Even teachers and students with decades on the mat can be daunted by the difficulties of maintaining and renewing a home practice. Illness, family obligations, boredom, travel, and that universal perception of a ‘lack of time’ - All these obstacles, and more, will inevitably appear.
This is the point at which you really learn to tune in and move at your own pace, listen and respond closely to your body and develop greater consistency and self- discipline in your yoga. You want your home practice to sustain itself-and you-over the long haul.
It will also satisfy you and thus help give you the impetus to practice again tomorrow. If you force yourself to practice because you think you should, because you didn't yesterday, or for any other more external reason, even the most technically polished poses will not answer your inner need for ease, balance and wholeness.
Two things are important in pulling it together….
1. Knowing experientially what the effects of practices are on you.
2. Tuning in.
You must first become aware of the effects of the individual poses on your body and mind. Then you will better understand where exactly to place each in practice.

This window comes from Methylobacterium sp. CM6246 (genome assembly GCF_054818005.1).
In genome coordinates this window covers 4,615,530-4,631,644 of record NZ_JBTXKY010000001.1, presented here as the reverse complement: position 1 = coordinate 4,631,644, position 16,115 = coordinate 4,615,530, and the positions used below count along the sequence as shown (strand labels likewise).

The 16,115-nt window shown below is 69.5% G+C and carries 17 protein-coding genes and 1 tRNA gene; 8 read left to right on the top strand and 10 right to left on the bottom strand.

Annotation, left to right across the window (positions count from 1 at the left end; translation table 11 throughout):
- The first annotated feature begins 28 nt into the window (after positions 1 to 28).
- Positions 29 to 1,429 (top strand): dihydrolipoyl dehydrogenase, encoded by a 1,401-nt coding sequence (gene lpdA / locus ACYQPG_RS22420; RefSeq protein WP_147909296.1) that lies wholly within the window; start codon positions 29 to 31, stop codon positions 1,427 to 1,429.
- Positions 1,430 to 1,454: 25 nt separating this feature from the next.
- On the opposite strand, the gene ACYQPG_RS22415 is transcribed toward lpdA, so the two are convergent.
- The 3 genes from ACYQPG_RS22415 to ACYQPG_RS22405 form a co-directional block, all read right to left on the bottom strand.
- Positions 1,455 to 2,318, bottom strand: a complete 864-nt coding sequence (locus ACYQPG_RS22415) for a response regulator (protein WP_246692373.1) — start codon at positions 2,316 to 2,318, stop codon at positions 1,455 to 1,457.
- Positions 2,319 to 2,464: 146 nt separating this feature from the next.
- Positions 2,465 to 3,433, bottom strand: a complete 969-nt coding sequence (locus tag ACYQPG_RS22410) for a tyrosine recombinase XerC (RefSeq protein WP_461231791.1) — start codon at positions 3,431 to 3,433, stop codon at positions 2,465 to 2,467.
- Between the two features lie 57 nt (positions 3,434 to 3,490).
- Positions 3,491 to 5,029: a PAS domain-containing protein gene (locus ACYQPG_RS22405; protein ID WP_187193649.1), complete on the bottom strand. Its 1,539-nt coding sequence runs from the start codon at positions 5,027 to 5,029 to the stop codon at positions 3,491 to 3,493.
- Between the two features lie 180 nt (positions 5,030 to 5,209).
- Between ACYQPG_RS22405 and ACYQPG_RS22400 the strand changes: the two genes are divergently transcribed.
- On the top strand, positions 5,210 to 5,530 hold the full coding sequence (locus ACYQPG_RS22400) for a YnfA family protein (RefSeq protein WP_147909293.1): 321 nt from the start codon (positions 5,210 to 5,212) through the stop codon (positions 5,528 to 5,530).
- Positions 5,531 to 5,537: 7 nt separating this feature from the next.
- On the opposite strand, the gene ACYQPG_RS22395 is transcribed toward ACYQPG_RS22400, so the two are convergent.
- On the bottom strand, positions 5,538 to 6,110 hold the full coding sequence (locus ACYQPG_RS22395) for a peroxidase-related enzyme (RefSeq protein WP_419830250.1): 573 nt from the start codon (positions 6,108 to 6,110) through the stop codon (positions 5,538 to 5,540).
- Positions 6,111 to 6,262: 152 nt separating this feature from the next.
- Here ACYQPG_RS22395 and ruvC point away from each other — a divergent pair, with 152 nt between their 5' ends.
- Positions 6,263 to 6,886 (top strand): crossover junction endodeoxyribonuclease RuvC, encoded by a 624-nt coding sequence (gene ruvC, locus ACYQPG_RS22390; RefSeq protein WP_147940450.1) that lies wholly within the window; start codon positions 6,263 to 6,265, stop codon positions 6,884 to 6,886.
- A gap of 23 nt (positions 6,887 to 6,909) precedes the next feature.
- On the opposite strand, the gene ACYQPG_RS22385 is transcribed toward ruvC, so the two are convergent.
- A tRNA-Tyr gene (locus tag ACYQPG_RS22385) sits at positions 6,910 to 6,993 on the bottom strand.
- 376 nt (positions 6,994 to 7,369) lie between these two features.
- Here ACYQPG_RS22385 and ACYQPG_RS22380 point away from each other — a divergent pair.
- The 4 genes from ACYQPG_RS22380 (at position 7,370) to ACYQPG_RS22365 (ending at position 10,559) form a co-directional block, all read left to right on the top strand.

A well-rounded sequence does not emphasize any particular area of your body. Instead, it attempts to move your spine in all directions and thus includes vertical stretching, inversion, forward bending, backward bends, twisting, as well as relaxation. This basic sequence should also attempt to equally increase balance, strength, and flexibility.
Another approach to varying your practice over time is to alternate between a basic, well-rounded practice and sessions that focus on a specific group of poses.
Each day's practice should in one sense be complete in itself, but it can also focus on a specific group of poses, a specific part of your body, or a specific energetic shift you would like to create.
Part 2 of 'How to Build Your Homepractice will be live soon.